DIE Lunæ, 25 Martii.
Domini tam Spirituales quam Temporales præsentes
Epus. Lich. & Cov.
|Ds. Cowper, Cancellarius.
Dux Devon, Præses.
Dux Kingston, C. P. S.
Dux Kent, Senescallus.
Dux Bolton, Camerarius.
Dux St. Albans.
Dux Bucks & Nor.
Viscount Say & Seale.
|Ds. Howard Eff.
Ds. North & Grey.
Ds. Berkeley Str.
D. of Rutland & al. Pet. referred to Judges.
Upon reading the Petition of John Duke of Rutland,
on the Behalf of himself and John Manners Esquire,
commonly called Marquis of Granby, his Eldest Son and
Heir Apparent, an Infant, and of Robert Lord Lexington, on the Behalf of himself and Bridget Sutton his
Daughter and only Child, an Infant; praying, "That
Leave may be given to bring in a Bill, for settling
and assuring several Estates, in the Petition mentioned,
of the said Duke, for the Benefit of the said Marquis
and the said Bridget Sutton, so as a Provision may be
made for them and the Issue of their intended Marriage; and that the Estate, in the Petition likewise
mentioned, of the said Lord Lexington, may be vested
in Trustees, to be sold; and that the Money arising by
such Sale be paid to the said Duke, as Part of the
Portion of the said Bridget Sutton:"
It is Ordered, by the Lords Spiritual and Temporal in Parliament assembled, That the Consideration of
the said Petition be, and is hereby, referred to Mr.
Justice Tracy and Mr. Justice Prat; who are forthwith
to summon all Parties concerned in the Bill; and, after
hearing them, to report to the House the State of the
Case, with their Opinion thereupon, under their Hands;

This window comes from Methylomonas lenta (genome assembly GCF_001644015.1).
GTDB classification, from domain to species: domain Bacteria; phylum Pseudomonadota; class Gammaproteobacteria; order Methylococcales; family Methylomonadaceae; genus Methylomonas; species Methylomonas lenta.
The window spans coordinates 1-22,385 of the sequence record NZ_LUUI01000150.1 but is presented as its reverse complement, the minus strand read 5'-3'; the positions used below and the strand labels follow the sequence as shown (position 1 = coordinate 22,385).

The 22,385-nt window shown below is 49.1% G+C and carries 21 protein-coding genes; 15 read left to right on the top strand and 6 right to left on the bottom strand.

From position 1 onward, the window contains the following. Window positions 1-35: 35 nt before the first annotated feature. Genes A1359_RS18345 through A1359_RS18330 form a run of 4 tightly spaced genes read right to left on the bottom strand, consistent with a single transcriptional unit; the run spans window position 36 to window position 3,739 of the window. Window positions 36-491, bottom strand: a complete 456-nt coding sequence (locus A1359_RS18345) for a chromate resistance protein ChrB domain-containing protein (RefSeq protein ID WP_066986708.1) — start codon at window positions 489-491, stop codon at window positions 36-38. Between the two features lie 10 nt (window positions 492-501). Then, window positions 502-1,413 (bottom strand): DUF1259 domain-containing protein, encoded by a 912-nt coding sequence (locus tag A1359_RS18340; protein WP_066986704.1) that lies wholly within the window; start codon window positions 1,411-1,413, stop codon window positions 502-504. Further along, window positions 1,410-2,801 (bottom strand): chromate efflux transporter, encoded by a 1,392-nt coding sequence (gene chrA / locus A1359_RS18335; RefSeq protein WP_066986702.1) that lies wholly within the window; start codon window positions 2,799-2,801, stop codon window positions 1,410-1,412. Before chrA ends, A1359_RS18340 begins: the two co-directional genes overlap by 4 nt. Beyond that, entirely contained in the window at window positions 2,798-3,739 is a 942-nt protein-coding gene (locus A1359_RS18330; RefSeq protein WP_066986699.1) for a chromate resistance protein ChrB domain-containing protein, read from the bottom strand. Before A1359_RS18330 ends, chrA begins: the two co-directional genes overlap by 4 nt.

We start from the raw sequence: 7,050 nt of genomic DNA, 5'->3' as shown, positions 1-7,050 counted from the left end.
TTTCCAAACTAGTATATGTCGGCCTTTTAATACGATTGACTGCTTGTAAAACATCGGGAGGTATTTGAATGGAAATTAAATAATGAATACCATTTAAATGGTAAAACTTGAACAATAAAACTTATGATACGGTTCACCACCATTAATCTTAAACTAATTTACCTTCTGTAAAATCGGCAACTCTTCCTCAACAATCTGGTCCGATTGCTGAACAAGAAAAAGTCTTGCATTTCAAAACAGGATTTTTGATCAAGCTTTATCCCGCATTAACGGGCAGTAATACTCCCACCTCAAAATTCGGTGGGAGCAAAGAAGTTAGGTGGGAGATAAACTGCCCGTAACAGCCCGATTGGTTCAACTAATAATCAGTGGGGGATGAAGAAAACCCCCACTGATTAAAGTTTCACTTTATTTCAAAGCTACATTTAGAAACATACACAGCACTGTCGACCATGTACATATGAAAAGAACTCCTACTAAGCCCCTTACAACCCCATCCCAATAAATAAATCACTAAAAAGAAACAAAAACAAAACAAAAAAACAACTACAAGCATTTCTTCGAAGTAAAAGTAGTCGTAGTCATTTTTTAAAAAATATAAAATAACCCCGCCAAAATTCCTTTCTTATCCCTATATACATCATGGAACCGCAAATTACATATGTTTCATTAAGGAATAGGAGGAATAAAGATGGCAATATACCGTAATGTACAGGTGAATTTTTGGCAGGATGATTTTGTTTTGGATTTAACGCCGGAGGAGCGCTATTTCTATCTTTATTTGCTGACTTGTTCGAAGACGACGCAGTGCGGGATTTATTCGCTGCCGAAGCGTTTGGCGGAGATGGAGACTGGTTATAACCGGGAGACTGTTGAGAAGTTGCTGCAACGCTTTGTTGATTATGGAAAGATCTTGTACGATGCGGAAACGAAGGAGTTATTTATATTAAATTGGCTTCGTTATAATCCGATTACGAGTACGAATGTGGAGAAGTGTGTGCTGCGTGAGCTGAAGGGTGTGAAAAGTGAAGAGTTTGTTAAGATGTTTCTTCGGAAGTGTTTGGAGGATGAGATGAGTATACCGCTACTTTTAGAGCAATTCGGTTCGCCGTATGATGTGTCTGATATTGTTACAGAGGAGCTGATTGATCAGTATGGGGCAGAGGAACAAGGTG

and whether all Parties that may be concerned in the
Consequences of the Bill have signed the Petition; and
also that the Judges, having perused the Bill, do sign
Mutiny, &c. Bill:
The House (according to Order) was adjourned during Pleasure, and put into a Committee upon the Bill,
intituled, "An Act for punishing Mutiny and Desertion; and for the better Payment of the Army and
And, after some Time spent therein, the House was resumed.
The House was adjourned during Pleasure, and put
into a Committee again upon the forementioned Bill.
And, after a long Time spent therein, the House was
And the Earl of Clarendon reported from the said
Committee, "That they had gone through the Bill;
and directed him to report the same to the House,
without any Amendment."
Ordered, That the Bill be now read the Third
The Bill was accordingly read the Third Time.
And the Question being put, "Whether this Bill
It was Resolved in the Affirmative.
Protest against it.
"1. Because no particular Reason or Occasion is so
much as suggested in this Bill, for keeping on Foot a
Standing Army, consisting of Thirty-two Thousand
Men, in this Kingdom, in Time of Peace: And therefore this Act will be a Precedent for keeping the same
Army at all Times, though this Kingdom be in Peace;
which, we think, must inevitably subvert the ancient
Constitution of this Realm, and subject the Subjects
to arbitrary Power.
"2. Because, by this Bill, the Soldiers are exempted
from being arrested, by Process of Law, at the Suit
of any Person, for recovering a just Debt, or upon
any Action whatsoever; which is a great Injustice to
the Subject; taking from them the Benefit of the
Law, for recovering their just Demands, and for obtaining Satisfaction for any Injury done them by a
Soldier, either by wounding or maiming, or wrongfully taking away his Goods: And we conceive this